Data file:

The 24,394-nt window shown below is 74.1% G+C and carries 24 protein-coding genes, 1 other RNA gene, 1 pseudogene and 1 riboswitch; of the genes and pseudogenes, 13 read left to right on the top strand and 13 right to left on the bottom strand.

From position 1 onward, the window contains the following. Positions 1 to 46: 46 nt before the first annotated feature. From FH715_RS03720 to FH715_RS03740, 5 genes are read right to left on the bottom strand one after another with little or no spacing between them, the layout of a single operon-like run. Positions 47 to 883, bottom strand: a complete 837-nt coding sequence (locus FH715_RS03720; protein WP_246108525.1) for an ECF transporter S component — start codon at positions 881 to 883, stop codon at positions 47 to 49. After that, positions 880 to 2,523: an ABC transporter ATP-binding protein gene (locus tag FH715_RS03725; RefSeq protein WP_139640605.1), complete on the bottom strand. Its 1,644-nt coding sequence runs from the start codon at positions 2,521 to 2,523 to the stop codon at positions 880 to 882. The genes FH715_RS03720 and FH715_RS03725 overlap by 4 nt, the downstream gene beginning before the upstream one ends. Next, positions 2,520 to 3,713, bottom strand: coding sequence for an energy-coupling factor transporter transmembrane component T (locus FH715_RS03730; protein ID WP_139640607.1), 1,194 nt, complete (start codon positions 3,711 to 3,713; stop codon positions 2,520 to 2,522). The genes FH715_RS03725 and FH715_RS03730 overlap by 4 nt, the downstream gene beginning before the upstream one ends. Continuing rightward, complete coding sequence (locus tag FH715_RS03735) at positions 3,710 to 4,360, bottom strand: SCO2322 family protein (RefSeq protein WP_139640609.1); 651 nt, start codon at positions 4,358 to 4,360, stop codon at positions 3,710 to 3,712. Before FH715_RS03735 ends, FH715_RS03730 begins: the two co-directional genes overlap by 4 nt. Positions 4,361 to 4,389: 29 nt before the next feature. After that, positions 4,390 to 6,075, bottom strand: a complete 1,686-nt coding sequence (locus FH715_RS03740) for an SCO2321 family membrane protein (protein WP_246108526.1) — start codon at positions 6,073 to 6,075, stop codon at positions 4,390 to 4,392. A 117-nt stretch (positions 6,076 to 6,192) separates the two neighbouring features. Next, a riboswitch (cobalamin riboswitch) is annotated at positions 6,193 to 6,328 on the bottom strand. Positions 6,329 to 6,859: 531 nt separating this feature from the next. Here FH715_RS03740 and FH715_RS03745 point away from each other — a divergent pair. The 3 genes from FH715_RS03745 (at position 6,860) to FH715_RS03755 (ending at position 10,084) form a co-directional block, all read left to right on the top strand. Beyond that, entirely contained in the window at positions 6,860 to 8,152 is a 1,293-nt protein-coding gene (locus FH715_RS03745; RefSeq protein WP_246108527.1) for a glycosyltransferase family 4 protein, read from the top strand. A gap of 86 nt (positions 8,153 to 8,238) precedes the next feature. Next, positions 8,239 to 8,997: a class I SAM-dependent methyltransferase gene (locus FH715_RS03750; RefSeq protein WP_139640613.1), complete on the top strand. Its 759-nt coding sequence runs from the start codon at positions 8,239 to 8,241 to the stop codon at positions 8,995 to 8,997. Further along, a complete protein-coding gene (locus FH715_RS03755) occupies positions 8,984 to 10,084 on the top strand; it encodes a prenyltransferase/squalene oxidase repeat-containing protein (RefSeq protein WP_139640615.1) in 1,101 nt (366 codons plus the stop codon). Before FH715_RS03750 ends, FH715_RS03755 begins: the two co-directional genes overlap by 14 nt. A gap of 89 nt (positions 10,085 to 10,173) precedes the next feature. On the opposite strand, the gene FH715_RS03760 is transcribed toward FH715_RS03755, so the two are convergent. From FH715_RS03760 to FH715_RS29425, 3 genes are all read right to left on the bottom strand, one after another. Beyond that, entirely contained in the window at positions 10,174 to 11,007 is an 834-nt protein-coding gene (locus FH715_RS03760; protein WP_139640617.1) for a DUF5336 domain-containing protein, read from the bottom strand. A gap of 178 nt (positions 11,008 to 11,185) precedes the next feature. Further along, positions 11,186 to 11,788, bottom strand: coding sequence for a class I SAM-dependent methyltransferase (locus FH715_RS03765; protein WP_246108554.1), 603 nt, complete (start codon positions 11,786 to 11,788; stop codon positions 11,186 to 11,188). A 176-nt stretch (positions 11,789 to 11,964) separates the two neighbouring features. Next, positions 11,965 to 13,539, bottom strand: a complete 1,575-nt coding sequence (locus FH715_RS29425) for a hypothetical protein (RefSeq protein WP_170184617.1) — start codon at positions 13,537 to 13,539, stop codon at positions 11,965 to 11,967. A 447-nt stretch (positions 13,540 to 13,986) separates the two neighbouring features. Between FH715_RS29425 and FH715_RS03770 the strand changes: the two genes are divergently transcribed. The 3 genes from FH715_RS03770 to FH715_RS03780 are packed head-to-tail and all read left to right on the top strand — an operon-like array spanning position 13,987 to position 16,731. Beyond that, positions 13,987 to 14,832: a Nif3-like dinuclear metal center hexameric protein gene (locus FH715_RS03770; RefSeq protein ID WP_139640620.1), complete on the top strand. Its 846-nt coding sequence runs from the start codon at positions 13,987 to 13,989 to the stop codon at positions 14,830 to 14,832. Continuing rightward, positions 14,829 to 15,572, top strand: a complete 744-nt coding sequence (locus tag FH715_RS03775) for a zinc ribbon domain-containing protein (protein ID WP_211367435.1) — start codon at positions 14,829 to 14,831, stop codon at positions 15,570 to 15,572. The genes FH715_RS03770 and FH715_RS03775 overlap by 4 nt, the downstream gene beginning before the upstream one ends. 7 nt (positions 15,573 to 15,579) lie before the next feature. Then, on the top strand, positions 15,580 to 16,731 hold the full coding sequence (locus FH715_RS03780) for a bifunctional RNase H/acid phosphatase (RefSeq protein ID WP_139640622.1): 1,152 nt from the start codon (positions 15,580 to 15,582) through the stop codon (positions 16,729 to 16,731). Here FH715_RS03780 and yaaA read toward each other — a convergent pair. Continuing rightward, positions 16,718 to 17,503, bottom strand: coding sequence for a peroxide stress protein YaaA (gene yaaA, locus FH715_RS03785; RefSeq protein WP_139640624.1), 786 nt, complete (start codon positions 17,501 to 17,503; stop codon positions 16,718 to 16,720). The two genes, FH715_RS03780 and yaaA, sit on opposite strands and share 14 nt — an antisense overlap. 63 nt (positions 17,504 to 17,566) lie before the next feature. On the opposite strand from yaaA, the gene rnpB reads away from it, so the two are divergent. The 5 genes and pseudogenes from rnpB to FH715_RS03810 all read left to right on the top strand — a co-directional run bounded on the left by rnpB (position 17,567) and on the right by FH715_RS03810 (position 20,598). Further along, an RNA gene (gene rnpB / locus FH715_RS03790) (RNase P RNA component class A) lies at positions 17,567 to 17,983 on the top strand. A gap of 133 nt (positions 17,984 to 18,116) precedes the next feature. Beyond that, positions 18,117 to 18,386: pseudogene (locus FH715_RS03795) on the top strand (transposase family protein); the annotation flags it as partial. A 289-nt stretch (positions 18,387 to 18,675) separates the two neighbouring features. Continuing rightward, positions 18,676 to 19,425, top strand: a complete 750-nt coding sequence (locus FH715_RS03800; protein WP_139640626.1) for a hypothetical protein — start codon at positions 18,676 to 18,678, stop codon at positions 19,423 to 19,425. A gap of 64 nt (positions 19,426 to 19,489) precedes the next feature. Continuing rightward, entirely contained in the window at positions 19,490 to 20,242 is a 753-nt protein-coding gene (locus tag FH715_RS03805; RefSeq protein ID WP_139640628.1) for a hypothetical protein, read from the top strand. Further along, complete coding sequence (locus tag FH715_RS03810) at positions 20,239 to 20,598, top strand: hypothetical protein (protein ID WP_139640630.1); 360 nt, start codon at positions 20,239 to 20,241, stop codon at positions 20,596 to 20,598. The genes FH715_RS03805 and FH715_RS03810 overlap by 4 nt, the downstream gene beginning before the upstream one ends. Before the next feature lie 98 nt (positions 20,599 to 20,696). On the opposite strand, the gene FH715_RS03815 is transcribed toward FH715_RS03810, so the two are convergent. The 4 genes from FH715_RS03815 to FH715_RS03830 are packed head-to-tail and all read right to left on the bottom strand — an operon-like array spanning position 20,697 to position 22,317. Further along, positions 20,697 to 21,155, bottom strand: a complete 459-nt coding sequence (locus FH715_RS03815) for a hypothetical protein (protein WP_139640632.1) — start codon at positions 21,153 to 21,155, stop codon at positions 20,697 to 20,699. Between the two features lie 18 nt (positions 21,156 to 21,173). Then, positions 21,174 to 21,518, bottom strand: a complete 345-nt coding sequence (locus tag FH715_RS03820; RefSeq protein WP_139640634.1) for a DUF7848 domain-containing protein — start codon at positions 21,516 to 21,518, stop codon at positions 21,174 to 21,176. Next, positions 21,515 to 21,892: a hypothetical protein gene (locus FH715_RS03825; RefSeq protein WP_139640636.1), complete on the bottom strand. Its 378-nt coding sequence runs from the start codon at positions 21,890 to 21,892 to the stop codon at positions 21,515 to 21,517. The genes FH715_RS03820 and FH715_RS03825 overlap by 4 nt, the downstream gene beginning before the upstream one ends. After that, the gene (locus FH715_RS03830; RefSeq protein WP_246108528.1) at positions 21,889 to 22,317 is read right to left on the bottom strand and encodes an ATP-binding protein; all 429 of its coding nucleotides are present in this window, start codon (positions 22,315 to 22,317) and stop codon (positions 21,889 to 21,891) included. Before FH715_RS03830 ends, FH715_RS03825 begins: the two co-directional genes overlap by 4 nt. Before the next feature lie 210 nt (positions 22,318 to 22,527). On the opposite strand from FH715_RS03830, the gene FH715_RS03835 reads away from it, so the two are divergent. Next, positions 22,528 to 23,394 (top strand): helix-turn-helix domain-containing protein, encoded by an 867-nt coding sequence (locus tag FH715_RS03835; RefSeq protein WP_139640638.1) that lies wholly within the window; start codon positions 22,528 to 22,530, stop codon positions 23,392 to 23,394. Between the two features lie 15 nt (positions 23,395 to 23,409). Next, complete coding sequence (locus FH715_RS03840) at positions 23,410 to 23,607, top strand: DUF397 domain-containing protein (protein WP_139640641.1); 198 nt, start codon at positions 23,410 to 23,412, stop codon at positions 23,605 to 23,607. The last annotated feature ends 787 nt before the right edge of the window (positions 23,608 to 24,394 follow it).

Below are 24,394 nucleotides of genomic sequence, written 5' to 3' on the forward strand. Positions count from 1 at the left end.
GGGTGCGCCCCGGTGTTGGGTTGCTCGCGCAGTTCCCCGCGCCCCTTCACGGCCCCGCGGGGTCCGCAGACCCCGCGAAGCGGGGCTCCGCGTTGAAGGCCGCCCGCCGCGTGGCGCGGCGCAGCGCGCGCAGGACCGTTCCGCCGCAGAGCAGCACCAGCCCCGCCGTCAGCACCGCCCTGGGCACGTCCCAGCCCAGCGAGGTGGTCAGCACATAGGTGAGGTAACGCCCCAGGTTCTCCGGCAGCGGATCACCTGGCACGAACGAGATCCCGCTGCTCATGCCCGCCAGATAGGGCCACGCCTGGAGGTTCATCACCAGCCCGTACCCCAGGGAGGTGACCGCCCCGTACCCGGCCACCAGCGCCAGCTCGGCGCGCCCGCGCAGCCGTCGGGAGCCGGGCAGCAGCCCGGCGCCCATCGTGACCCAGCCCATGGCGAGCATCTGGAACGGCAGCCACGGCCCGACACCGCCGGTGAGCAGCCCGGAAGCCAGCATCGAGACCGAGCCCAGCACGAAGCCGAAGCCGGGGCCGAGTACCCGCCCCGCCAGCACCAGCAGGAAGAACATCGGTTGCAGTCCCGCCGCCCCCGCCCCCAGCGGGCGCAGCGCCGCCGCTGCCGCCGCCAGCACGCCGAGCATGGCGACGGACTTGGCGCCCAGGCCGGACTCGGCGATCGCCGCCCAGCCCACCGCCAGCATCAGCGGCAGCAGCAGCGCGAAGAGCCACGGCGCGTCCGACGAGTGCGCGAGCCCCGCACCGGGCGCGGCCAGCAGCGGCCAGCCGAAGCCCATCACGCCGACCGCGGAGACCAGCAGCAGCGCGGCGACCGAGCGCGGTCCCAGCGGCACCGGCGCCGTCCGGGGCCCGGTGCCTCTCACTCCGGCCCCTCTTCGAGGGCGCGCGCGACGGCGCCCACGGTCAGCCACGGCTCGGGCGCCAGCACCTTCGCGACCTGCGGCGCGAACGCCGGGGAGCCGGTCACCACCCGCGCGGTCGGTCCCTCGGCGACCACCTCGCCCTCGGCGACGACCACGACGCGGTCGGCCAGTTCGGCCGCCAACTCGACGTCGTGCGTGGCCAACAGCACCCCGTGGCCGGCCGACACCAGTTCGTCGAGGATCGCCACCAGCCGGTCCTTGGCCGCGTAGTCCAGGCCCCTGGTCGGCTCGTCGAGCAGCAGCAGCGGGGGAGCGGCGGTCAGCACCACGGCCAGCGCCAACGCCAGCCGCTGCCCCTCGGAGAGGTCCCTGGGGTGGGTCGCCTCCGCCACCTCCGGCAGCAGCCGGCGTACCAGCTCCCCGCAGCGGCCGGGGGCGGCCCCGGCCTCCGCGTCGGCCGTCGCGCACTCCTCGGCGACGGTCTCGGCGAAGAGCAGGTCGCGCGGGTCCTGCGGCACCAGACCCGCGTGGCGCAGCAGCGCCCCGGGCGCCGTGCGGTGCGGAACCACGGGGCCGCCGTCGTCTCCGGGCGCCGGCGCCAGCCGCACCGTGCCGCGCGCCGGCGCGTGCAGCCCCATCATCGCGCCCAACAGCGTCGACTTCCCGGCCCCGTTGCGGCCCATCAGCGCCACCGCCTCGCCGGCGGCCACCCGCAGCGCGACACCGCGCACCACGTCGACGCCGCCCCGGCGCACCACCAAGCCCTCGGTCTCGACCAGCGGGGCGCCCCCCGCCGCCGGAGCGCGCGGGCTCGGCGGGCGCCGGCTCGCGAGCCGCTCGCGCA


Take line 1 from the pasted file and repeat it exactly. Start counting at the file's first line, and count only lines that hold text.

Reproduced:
The 24,394-nt window shown below is 74.1% G+C and carries 24 protein-coding genes, 1 other RNA gene, 1 pseudogene and 1 riboswitch; of the genes and pseudogenes, 13 read left to right on the top strand and 13 right to left on the bottom strand.